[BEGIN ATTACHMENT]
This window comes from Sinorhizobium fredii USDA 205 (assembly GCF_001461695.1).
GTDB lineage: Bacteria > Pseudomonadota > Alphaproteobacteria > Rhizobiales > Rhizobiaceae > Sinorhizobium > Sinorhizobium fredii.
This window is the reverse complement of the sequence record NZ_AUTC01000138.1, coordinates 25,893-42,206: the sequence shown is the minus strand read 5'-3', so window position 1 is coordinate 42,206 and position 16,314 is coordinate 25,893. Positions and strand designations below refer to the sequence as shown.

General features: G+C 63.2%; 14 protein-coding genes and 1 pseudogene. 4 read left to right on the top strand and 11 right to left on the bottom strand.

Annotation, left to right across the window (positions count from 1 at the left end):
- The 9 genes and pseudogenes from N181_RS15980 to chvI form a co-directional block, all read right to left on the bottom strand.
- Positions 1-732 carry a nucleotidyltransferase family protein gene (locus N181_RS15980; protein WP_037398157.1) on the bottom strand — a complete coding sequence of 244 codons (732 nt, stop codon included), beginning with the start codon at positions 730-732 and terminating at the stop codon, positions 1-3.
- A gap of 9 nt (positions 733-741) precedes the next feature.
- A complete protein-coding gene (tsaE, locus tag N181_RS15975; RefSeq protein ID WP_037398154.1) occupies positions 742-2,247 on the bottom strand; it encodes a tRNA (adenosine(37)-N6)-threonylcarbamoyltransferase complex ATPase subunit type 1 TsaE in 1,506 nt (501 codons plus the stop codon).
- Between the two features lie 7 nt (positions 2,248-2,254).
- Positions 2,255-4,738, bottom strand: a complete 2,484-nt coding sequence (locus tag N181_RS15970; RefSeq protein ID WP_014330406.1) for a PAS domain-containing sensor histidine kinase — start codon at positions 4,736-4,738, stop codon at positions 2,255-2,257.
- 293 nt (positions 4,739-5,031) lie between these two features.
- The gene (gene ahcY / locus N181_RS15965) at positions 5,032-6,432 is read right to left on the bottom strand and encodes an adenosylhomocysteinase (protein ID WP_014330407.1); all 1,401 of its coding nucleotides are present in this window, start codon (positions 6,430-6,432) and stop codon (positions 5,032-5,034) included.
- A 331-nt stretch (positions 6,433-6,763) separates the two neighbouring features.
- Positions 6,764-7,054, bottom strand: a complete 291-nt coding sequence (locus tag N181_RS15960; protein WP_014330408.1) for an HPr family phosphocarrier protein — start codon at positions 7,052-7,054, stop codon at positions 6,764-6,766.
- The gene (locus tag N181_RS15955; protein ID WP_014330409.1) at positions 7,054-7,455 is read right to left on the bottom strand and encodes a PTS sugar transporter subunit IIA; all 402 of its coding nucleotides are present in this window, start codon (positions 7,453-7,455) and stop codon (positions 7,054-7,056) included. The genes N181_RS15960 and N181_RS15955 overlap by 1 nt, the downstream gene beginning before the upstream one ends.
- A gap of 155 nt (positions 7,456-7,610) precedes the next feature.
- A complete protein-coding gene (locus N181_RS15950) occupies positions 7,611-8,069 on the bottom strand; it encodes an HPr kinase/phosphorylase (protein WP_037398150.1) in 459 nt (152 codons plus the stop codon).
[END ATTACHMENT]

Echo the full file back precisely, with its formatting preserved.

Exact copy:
This window comes from Sinorhizobium fredii USDA 205 (assembly GCF_001461695.1).
GTDB lineage: Bacteria > Pseudomonadota > Alphaproteobacteria > Rhizobiales > Rhizobiaceae > Sinorhizobium > Sinorhizobium fredii.
This window is the reverse complement of the sequence record NZ_AUTC01000138.1, coordinates 25,893-42,206: the sequence shown is the minus strand read 5'-3', so window position 1 is coordinate 42,206 and position 16,314 is coordinate 25,893. Positions and strand designations below refer to the sequence as shown.

General features: G+C 63.2%; 14 protein-coding genes and 1 pseudogene. 4 read left to right on the top strand and 11 right to left on the bottom strand.

Annotation, left to right across the window (positions count from 1 at the left end):
- The 9 genes and pseudogenes from N181_RS15980 to chvI form a co-directional block, all read right to left on the bottom strand.
- Positions 1-732 carry a nucleotidyltransferase family protein gene (locus N181_RS15980; protein WP_037398157.1) on the bottom strand — a complete coding sequence of 244 codons (732 nt, stop codon included), beginning with the start codon at positions 730-732 and terminating at the stop codon, positions 1-3.
- A gap of 9 nt (positions 733-741) precedes the next feature.
- A complete protein-coding gene (tsaE, locus tag N181_RS15975; RefSeq protein ID WP_037398154.1) occupies positions 742-2,247 on the bottom strand; it encodes a tRNA (adenosine(37)-N6)-threonylcarbamoyltransferase complex ATPase subunit type 1 TsaE in 1,506 nt (501 codons plus the stop codon).
- Between the two features lie 7 nt (positions 2,248-2,254).
- Positions 2,255-4,738, bottom strand: a complete 2,484-nt coding sequence (locus tag N181_RS15970; RefSeq protein ID WP_014330406.1) for a PAS domain-containing sensor histidine kinase — start codon at positions 4,736-4,738, stop codon at positions 2,255-2,257.
- 293 nt (positions 4,739-5,031) lie between these two features.
- The gene (gene ahcY / locus N181_RS15965) at positions 5,032-6,432 is read right to left on the bottom strand and encodes an adenosylhomocysteinase (protein ID WP_014330407.1); all 1,401 of its coding nucleotides are present in this window, start codon (positions 6,430-6,432) and stop codon (positions 5,032-5,034) included.
- A 331-nt stretch (positions 6,433-6,763) separates the two neighbouring features.
- Positions 6,764-7,054, bottom strand: a complete 291-nt coding sequence (locus tag N181_RS15960; protein WP_014330408.1) for an HPr family phosphocarrier protein — start codon at positions 7,052-7,054, stop codon at positions 6,764-6,766.
- The gene (locus tag N181_RS15955; protein ID WP_014330409.1) at positions 7,054-7,455 is read right to left on the bottom strand and encodes a PTS sugar transporter subunit IIA; all 402 of its coding nucleotides are present in this window, start codon (positions 7,453-7,455) and stop codon (positions 7,054-7,056) included. The genes N181_RS15960 and N181_RS15955 overlap by 1 nt, the downstream gene beginning before the upstream one ends.
- A gap of 155 nt (positions 7,456-7,610) precedes the next feature.
- A complete protein-coding gene (locus N181_RS15950) occupies positions 7,611-8,069 on the bottom strand; it encodes an HPr kinase/phosphorylase (protein WP_037398150.1) in 459 nt (152 codons plus the stop codon).